TSMC 7nm process capacity utilization falling rapidly

Monica Chen, Hsinchu; Eifeh Strom, DIGITIMES Asia 0


Capacity utilization rates for TSMC's 7nm process platform and its process variants N6, N7 have fallen below 50%, according to industry sources.

Many IC design customers are cutting orders and delaying pull-ins of TSMC's 7nm process. Companies that have had the biggest impact include MediaTek, Advanced Micro Devices (AMD), Qualcomm, Apple, and Intel, as well as Chinese companies like Unisoc, which have been restricted by bans. TSMC has not responded to market rumors.

Despite the market downturn, TSMC recently expressed confidence. However, TSMC's utilization rates for its 7nm and 6nm processes have fallen and are not expected to return to previous levels until the first half of 2023, according to sources.

The largest application for 7nm and 6nm is smartphones, PCs, servers, and other high-performance computing (HPC). High inventory levels in the mobile phone and PC supply chains, combining with performance pressures, have led to order adjustments, even at the risk of affecting long-term relationships with TSMC.

Qualcomm and MediaTek have both warned about the seriousness of smartphone inventory levels and have taken conservative views of the near future.

MediaTek has high levels of entry-level and mid-range smartphones, and has been more affected by the weak market. It expects fourth-quarter performance to fall by 20% sequentially. Sources pointed out that MediaTek is one of the largest players in this wave of foundry order cuts.

Sources revealed that the utilization rate for the 7nm family at Fab 15B in Taichung is lower than expected. It has reportedly dropped below 50% and is expected to worsen in the first quarter of 2023. Plans for Fab 22 in Kaohsiung have been shelved indefinitely, according to sources. TSMC is expected to revisit the plans depending on future production capacity requirements.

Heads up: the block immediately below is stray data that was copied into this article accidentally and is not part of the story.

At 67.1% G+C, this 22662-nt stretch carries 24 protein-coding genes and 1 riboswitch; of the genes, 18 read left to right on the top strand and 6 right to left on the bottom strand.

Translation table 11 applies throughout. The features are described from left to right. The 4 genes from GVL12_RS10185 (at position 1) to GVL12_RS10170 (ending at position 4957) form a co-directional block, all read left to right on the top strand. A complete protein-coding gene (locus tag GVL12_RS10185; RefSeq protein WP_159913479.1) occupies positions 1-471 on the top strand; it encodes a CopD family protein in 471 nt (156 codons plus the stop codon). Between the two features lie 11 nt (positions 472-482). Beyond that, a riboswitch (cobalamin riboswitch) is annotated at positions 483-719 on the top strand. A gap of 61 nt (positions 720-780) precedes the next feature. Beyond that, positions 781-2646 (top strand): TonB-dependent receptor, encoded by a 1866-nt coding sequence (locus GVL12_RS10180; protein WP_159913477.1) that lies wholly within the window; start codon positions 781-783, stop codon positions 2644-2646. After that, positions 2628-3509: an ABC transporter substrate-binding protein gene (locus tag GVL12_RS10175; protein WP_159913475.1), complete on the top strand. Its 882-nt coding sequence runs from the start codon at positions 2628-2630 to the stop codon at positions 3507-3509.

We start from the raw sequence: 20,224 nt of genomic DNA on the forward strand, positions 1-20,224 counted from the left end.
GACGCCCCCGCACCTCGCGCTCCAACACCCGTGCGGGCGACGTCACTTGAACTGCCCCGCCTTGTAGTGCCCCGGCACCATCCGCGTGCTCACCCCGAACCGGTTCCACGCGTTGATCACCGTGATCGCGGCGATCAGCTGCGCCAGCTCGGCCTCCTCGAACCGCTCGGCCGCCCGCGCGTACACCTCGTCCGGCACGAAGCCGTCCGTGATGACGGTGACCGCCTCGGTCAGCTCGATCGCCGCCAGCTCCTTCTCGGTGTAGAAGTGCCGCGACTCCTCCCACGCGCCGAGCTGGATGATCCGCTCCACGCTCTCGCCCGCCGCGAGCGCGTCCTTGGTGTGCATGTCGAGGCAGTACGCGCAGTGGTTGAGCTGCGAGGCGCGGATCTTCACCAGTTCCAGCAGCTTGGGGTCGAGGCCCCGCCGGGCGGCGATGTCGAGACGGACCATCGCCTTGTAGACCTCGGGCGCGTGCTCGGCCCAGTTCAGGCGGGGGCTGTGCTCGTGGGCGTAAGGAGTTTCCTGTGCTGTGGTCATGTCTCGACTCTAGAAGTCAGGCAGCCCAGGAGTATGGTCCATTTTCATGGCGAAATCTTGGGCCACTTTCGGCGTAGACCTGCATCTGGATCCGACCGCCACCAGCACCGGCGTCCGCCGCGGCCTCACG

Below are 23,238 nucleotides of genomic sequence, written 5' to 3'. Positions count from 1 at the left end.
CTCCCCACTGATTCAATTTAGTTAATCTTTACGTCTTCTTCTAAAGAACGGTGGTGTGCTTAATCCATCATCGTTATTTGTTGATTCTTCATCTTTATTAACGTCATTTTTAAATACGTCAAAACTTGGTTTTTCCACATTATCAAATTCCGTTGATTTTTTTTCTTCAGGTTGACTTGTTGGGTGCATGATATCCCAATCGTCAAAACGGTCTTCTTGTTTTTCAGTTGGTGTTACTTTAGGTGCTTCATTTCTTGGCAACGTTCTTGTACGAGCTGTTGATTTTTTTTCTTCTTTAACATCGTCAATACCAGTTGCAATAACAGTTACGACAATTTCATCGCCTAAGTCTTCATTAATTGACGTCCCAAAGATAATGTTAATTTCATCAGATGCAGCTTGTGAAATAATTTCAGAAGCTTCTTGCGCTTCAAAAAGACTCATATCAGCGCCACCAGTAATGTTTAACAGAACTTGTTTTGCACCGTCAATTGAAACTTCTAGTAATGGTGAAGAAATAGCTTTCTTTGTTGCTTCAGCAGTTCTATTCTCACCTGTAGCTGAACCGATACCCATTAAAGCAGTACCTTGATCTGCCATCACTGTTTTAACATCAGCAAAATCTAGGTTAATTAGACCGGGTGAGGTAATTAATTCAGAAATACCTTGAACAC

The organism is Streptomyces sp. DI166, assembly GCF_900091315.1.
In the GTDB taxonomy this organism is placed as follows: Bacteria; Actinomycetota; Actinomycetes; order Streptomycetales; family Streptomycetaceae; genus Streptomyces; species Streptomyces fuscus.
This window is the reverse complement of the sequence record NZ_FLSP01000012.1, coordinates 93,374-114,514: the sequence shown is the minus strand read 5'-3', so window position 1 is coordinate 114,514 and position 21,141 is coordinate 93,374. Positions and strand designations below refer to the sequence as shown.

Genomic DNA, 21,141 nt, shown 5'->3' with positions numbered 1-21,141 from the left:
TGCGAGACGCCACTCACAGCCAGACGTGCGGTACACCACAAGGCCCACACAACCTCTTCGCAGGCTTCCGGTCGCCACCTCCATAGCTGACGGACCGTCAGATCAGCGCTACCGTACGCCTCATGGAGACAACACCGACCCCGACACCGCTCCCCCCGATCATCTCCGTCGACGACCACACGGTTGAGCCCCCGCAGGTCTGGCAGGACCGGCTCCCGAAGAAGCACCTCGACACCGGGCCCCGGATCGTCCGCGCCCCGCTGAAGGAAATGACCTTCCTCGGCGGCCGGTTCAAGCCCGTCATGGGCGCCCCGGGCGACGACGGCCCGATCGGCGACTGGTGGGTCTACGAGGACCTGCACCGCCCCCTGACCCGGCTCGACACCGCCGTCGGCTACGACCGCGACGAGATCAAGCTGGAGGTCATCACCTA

Construction progress of Fab 12 P8 in the Hsinchu Science Park is also unknown, sources said.

According to sources, Intel was previously expected to expand its outsourcing strategy with a large order using TSMC's 7nm process, but reduced its order as a result of weak market conditions and lower-than-expected PC and server shipments. Intel's Arc A series of GPUs are built using TSMC's 6nm process node, while its Xe-HPC architecture Ponte Vecchio uses the 7nm process node.

Despite the continuous launch of new products, pull-in momentum is weak, sources said. TSMC's top 10 customers have all made order adjustments, including the return of new orders from Nvidia for 7nm A100 chips and 4nm H100 chips, as well as adjustments and pull-in delays for the RTX 40 series. Intel has also made significant changes to its 4nm and 3nm orders.

Regardless, TSMC remains the leader in advanced processes. Order visibility for 5nm and below is still relatively high. Not only does AMD's newest Zen 4 architecture Genoa server and RDNA 3 architecture GPU use TSMC's 5nm process, Qualcomm's Snapdragon 8 Gen 2 uses the 4nm process.

Starting in 2023, TSMC will take a large order for Apple's latest Mac series, which has an annual shipment scale of 20 million units, sources said. Orders for iPhones and iPads will be stable.

Sources noted that once inventory has been cleared, global IC design customers including Broadcom, Marvell, and MediaTek will expand their orders with TSMC.